Similarly to the above, you may find it a bit uncomfortable (or even rude) to disrupt a nice friendly chatter around your table. Most of you have a lot in common and at least some of you probably haven’t met in a few days. Thus, there’s a lot to talk about, you all want to spend time in the company of others. And that’s great! It would be a bit odd if you only meet strictly for gaming, not having anything besides to talk about. So let it flow! But keep in mind that you all have also agreed to meet specifically to play a role-playing game. That means you all want to play, you all think it’s fun. And you, as a game master, are the one to remind the others of that. If you don’t, the time may run out and you won’t have enough of it to actually play. So don’t be afraid of their reaction. They’ll probably take it more eagerly than you might suspect.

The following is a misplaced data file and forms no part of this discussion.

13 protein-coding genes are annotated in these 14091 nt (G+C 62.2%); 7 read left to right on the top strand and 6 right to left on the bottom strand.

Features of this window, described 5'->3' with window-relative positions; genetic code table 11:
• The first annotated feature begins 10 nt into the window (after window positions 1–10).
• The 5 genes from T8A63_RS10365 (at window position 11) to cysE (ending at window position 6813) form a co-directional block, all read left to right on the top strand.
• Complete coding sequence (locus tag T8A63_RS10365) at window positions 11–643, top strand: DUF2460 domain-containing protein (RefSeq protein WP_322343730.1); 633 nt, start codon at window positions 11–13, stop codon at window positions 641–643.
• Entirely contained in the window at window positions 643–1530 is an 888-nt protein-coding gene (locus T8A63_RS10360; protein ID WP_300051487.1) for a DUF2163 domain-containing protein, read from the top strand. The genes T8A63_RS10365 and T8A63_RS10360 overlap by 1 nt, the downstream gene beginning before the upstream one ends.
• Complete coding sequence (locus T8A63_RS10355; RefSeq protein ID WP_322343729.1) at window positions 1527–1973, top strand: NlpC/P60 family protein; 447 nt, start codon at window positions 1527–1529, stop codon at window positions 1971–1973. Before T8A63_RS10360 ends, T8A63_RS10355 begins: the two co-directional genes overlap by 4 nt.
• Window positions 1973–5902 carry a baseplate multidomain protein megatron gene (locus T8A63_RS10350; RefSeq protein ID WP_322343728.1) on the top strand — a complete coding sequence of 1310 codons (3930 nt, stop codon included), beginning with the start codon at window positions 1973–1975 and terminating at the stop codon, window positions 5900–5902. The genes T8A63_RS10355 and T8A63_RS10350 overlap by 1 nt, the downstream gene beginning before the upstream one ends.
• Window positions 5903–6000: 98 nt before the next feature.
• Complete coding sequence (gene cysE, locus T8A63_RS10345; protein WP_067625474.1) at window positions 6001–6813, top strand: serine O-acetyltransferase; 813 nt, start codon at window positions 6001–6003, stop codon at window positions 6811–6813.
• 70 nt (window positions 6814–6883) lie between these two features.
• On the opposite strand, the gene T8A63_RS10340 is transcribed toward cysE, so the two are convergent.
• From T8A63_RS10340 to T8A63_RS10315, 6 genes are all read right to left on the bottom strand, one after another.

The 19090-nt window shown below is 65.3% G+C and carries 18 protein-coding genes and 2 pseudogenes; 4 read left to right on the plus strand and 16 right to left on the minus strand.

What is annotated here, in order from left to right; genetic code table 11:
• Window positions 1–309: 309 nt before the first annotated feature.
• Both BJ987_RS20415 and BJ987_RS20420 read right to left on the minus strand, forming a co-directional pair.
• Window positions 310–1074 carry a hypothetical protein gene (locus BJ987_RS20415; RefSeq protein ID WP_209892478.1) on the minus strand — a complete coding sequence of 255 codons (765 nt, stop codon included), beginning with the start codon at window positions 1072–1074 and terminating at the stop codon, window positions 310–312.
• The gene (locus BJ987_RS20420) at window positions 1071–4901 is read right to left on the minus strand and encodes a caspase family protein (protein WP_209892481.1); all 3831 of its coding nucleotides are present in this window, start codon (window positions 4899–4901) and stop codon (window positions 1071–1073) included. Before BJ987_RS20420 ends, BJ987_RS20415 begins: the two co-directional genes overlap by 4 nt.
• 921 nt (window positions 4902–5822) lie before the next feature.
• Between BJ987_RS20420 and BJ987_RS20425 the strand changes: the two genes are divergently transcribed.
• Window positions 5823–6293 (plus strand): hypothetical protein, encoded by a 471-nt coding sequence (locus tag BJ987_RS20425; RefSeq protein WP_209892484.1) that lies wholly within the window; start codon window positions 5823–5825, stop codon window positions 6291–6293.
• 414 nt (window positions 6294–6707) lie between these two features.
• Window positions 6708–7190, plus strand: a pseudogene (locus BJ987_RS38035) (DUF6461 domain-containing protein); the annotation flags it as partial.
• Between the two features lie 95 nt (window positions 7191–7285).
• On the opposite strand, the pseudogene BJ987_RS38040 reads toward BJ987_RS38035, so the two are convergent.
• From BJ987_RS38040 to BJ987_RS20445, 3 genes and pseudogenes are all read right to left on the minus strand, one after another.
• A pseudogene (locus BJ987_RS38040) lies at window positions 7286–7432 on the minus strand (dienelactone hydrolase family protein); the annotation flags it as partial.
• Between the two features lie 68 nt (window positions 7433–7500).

5. Fear of failing to meet your expectations
While I’ve already described what was most important for starting to run a tabletop RPG as a game master, there’s one more thing. After your first session as a GM, you’d probably have mixed feelings about it. You surely will find a lot of fun in the game itself as well as moving past various limitations. But on the other hand, you may also see that some things went not quite as you’d like them to.